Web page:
Obesity Science Catches Up With the Sound Bite

Two myth-shattering pieces of obesity science hit the academic world this morning, and the usual controlling, finger-wagging party poopers are regrouping. Yes, indeed, victory is sweet. Taken together, the two studies should go a long way toward bursting the activist fantasy that getting between Americans and the foods they enjoy is the road to better health. 
In Los Angeles, researchers from the RAND Corporation (including noted food scold Deborah Cohen) looked at a new zoning ordinance that keeps fast-food restaurants from opening in one poor area of the city. The theory behind the move, of course, was that economically disadvantaged Angelenos needed the firm hand of government to steer them away from an extra-value meal deal. 
Did it work? "We argue that the premises for the ban were questionable," the RAND researchers write. In fact, wealthier areas of town had a higher concentration of fast-food restaurants than the poorer sections of Los Angeles. The actual data, the study says, disagreed with "media reports about an over-concentration of fast-food establishments" in South Los Angeles. 
But don’t worry, overzealous regulators. The RAND authors assure us that if fast-food zoning doesn’t make us all stick-thin, labeling menus with calorie counts will do the trick:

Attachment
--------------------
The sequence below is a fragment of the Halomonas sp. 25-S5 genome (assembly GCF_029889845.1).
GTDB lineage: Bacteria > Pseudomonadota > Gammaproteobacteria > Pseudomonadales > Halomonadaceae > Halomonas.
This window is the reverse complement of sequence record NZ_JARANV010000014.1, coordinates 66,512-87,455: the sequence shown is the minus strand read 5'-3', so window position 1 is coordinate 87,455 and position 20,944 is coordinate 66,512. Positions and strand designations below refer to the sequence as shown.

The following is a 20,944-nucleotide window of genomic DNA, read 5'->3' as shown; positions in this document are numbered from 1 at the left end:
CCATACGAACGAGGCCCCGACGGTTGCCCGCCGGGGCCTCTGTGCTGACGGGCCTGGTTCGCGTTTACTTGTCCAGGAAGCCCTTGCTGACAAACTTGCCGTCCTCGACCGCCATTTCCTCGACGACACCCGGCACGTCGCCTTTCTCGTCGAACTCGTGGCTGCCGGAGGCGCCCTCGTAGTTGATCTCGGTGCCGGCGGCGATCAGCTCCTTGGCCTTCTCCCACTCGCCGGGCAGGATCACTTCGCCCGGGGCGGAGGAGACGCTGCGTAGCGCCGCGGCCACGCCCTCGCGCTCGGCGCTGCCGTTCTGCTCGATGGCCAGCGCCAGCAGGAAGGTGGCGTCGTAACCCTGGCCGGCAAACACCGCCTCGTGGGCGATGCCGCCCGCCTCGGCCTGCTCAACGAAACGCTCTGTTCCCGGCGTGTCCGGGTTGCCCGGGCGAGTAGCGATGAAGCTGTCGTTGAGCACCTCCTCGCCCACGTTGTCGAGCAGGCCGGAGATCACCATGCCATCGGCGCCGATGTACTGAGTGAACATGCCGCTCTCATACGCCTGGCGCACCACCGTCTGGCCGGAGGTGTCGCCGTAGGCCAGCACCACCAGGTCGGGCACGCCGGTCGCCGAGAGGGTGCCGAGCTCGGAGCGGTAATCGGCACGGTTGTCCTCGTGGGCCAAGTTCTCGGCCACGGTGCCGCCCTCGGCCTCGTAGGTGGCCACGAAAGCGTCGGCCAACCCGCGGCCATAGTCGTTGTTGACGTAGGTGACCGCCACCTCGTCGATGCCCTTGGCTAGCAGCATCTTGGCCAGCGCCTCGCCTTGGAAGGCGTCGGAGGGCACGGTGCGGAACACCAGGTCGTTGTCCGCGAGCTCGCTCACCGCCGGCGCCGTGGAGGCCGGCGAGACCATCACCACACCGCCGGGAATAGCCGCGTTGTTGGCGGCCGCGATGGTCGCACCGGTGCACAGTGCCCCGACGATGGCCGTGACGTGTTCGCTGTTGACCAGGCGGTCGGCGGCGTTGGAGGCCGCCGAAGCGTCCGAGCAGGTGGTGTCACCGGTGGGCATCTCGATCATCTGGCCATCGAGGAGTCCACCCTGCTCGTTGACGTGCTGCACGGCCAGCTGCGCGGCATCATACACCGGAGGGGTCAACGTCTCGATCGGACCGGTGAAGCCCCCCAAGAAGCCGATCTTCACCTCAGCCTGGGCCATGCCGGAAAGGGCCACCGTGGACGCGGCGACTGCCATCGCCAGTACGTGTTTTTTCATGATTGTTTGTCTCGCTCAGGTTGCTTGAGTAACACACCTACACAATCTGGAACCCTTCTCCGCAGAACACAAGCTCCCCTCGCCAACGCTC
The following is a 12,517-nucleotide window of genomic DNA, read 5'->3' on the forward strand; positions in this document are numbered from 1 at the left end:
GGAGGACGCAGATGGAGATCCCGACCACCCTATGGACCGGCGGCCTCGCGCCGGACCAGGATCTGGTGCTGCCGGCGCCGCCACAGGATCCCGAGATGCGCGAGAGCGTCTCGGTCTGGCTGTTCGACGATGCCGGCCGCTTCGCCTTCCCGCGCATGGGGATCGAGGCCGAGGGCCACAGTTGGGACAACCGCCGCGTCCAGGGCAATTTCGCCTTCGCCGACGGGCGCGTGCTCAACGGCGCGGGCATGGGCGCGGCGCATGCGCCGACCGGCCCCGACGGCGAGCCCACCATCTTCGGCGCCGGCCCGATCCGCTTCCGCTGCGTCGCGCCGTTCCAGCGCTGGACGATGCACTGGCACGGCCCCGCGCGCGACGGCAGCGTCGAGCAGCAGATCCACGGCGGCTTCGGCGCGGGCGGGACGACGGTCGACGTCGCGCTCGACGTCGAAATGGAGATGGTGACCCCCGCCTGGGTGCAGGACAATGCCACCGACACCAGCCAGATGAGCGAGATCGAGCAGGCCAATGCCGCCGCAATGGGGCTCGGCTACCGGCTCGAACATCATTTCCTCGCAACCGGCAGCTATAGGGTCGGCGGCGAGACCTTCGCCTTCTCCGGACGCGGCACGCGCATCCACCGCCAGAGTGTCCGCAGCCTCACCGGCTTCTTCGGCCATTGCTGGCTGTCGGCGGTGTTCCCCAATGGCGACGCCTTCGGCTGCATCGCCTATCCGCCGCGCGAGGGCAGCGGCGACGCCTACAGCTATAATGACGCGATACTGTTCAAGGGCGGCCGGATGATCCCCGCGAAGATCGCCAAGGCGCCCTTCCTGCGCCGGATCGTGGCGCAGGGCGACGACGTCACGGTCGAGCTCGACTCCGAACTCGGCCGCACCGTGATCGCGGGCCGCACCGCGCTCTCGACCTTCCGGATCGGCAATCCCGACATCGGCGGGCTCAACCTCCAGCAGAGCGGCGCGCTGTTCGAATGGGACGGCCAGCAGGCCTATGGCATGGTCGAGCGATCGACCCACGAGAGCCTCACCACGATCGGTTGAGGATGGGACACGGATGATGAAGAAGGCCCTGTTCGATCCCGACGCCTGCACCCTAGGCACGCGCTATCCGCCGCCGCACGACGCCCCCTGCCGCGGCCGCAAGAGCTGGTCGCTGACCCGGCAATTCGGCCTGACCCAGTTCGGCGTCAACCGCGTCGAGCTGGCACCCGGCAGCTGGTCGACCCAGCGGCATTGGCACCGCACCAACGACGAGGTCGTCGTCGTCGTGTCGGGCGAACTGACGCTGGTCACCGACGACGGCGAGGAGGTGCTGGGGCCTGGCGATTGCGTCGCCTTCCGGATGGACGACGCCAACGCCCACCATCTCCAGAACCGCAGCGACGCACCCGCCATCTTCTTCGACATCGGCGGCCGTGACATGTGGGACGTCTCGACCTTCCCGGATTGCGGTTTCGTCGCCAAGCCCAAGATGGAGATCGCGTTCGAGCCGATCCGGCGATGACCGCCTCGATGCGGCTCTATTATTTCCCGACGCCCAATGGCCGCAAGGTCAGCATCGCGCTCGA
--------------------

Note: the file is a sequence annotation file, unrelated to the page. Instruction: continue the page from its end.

Regulations on the horizon may be more likely to address the problem of overconsumption than the action in Los Angeles. Menu labeling is one such provision that provides information consumers need to make informed choices (the economist’s view) as well as cues that help people restrain themselves from ordering portions that have too many calories (the psychologist’s interpretation).

Which brings us to today’s second piece of good news: Calorie-count menu labeling in New York City is an unmitigated failure. The New York Times reports today that when professors from Yale and New York University interviewed fast-food eaters in New York City and Newark, NJ, they found something surprising. Typical customers ignored calorie numbers posted on menu boards and simply ate what they wanted to: 

[A]bout half the customers noticed the calorie counts, which were prominently posted on menu boards. About 28 percent of those who noticed them said the information had influenced their ordering, and 9 out of 10 of those said they had made healthier choices as a result.
But when the researchers checked receipts afterward, they found that people had, in fact, ordered slightly more calories than the typical customer had before the labeling law went into effect … 

“In an ideal world,” researchers wrote, “calorie labeling on menus and menu boards would have an immediate and direct impact on everyone’s food choices.” But this is the real world. And people still have choices that are (thankfully) immune from tinker-happy social engineers. At least for now. NYU study author Brian Elbel tells the Times that the menu tinkering is far from over: “[L]abels are not enough.”

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